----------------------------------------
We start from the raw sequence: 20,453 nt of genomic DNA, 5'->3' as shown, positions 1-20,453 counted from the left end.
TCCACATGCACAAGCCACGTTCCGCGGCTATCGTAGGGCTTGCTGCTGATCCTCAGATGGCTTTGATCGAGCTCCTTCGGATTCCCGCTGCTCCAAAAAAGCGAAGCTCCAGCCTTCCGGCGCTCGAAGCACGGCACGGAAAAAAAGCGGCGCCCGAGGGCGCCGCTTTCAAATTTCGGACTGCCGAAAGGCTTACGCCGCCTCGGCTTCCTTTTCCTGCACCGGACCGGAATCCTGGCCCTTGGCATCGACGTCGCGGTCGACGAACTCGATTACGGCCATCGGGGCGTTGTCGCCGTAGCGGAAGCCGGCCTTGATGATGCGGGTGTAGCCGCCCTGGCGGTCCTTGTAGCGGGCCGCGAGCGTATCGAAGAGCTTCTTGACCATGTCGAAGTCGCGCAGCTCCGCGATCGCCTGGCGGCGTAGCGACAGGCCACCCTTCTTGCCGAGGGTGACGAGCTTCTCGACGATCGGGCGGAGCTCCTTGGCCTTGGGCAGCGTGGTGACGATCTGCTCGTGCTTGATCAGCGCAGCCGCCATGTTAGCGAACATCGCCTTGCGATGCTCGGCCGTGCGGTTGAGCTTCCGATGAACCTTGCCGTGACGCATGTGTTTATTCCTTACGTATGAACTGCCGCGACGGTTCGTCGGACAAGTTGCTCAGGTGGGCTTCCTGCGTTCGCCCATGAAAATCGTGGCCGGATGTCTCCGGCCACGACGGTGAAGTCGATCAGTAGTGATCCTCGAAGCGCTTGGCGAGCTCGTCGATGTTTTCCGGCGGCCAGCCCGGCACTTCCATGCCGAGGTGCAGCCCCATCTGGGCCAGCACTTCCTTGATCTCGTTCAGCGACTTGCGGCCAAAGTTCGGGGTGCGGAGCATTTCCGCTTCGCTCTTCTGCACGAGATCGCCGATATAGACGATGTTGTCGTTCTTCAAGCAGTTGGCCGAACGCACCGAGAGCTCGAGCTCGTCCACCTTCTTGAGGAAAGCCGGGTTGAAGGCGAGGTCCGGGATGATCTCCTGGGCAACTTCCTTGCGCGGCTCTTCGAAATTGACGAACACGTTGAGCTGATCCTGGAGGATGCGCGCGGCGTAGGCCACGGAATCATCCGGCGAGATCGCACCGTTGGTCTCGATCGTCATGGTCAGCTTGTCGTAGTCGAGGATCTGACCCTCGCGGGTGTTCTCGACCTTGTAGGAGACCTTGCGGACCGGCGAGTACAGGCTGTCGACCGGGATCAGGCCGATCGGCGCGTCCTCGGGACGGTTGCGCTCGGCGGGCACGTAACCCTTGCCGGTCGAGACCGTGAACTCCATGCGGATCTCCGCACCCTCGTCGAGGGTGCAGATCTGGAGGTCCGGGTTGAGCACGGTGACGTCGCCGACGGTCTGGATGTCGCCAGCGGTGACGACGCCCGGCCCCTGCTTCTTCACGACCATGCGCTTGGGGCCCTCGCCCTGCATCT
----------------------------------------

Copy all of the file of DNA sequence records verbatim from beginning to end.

We start from the raw sequence: 20,453 nt of genomic DNA, 5'->3' as shown, positions 1-20,453 counted from the left end.
TCCACATGCACAAGCCACGTTCCGCGGCTATCGTAGGGCTTGCTGCTGATCCTCAGATGGCTTTGATCGAGCTCCTTCGGATTCCCGCTGCTCCAAAAAAGCGAAGCTCCAGCCTTCCGGCGCTCGAAGCACGGCACGGAAAAAAAGCGGCGCCCGAGGGCGCCGCTTTCAAATTTCGGACTGCCGAAAGGCTTACGCCGCCTCGGCTTCCTTTTCCTGCACCGGACCGGAATCCTGGCCCTTGGCATCGACGTCGCGGTCGACGAACTCGATTACGGCCATCGGGGCGTTGTCGCCGTAGCGGAAGCCGGCCTTGATGATGCGGGTGTAGCCGCCCTGGCGGTCCTTGTAGCGGGCCGCGAGCGTATCGAAGAGCTTCTTGACCATGTCGAAGTCGCGCAGCTCCGCGATCGCCTGGCGGCGTAGCGACAGGCCACCCTTCTTGCCGAGGGTGACGAGCTTCTCGACGATCGGGCGGAGCTCCTTGGCCTTGGGCAGCGTGGTGACGATCTGCTCGTGCTTGATCAGCGCAGCCGCCATGTTAGCGAACATCGCCTTGCGATGCTCGGCCGTGCGGTTGAGCTTCCGATGAACCTTGCCGTGACGCATGTGTTTATTCCTTACGTATGAACTGCCGCGACGGTTCGTCGGACAAGTTGCTCAGGTGGGCTTCCTGCGTTCGCCCATGAAAATCGTGGCCGGATGTCTCCGGCCACGACGGTGAAGTCGATCAGTAGTGATCCTCGAAGCGCTTGGCGAGCTCGTCGATGTTTTCCGGCGGCCAGCCCGGCACTTCCATGCCGAGGTGCAGCCCCATCTGGGCCAGCACTTCCTTGATCTCGTTCAGCGACTTGCGGCCAAAGTTCGGGGTGCGGAGCATTTCCGCTTCGCTCTTCTGCACGAGATCGCCGATATAGACGATGTTGTCGTTCTTCAAGCAGTTGGCCGAACGCACCGAGAGCTCGAGCTCGTCCACCTTCTTGAGGAAAGCCGGGTTGAAGGCGAGGTCCGGGATGATCTCCTGGGCAACTTCCTTGCGCGGCTCTTCGAAATTGACGAACACGTTGAGCTGATCCTGGAGGATGCGCGCGGCGTAGGCCACGGAATCATCCGGCGAGATCGCACCGTTGGTCTCGATCGTCATGGTCAGCTTGTCGTAGTCGAGGATCTGACCCTCGCGGGTGTTCTCGACCTTGTAGGAGACCTTGCGGACCGGCGAGTACAGGCTGTCGACCGGGATCAGGCCGATCGGCGCGTCCTCGGGACGGTTGCGCTCGGCGGGCACGTAACCCTTGCCGGTCGAGACCGTGAACTCCATGCGGATCTCCGCACCCTCGTCGAGGGTGCAGATCTGGAGGTCCGGGTTGAGCACGGTGACGTCGCCGACGGTCTGGATGTCGCCAGCGGTGACGACGCCCGGCCCCTGCTTCTTCACGACCATGCGCTTGGGGCCCTCGCCCTGCATCT